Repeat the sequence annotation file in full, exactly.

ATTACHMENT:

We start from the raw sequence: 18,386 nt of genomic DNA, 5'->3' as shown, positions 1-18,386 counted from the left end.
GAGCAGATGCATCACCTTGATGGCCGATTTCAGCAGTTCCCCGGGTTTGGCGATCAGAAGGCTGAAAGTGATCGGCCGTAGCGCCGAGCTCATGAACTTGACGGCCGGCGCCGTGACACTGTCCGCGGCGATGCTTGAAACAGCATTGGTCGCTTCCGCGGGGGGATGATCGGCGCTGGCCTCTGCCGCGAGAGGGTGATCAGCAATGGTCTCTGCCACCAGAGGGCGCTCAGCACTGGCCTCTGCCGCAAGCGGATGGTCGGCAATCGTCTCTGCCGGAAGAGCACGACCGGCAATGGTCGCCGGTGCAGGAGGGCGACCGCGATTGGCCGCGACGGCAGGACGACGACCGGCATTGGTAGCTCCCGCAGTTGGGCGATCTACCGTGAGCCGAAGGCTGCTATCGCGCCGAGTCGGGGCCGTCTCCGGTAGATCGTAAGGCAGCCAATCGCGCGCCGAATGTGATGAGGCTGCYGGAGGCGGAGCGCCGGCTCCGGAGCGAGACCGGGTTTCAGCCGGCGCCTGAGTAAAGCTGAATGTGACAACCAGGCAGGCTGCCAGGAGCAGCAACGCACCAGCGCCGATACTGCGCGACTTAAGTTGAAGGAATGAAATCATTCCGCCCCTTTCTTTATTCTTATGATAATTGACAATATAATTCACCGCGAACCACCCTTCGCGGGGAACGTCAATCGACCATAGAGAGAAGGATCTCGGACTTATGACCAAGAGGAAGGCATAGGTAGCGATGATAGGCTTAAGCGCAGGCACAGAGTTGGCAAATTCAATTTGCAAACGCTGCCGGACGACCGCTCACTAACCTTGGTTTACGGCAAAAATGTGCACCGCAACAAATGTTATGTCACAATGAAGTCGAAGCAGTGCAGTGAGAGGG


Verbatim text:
We start from the raw sequence: 18,386 nt of genomic DNA, 5'->3' as shown, positions 1-18,386 counted from the left end.
GAGCAGATGCATCACCTTGATGGCCGATTTCAGCAGTTCCCCGGGTTTGGCGATCAGAAGGCTGAAAGTGATCGGCCGTAGCGCCGAGCTCATGAACTTGACGGCCGGCGCCGTGACACTGTCCGCGGCGATGCTTGAAACAGCATTGGTCGCTTCCGCGGGGGGATGATCGGCGCTGGCCTCTGCCGCGAGAGGGTGATCAGCAATGGTCTCTGCCACCAGAGGGCGCTCAGCACTGGCCTCTGCCGCAAGCGGATGGTCGGCAATCGTCTCTGCCGGAAGAGCACGACCGGCAATGGTCGCCGGTGCAGGAGGGCGACCGCGATTGGCCGCGACGGCAGGACGACGACCGGCATTGGTAGCTCCCGCAGTTGGGCGATCTACCGTGAGCCGAAGGCTGCTATCGCGCCGAGTCGGGGCCGTCTCCGGTAGATCGTAAGGCAGCCAATCGCGCGCCGAATGTGATGAGGCTGCYGGAGGCGGAGCGCCGGCTCCGGAGCGAGACCGGGTTTCAGCCGGCGCCTGAGTAAAGCTGAATGTGACAACCAGGCAGGCTGCCAGGAGCAGCAACGCACCAGCGCCGATACTGCGCGACTTAAGTTGAAGGAATGAAATCATTCCGCCCCTTTCTTTATTCTTATGATAATTGACAATATAATTCACCGCGAACCACCCTTCGCGGGGAACGTCAATCGACCATAGAGAGAAGGATCTCGGACTTATGACCAAGAGGAAGGCATAGGTAGCGATGATAGGCTTAAGCGCAGGCACAGAGTTGGCAAATTCAATTTGCAAACGCTGCCGGACGACCGCTCACTAACCTTGGTTTACGGCAAAAATGTGCACCGCAACAAATGTTATGTCACAATGAAGTCGAAGCAGTGCAGTGAGAGGG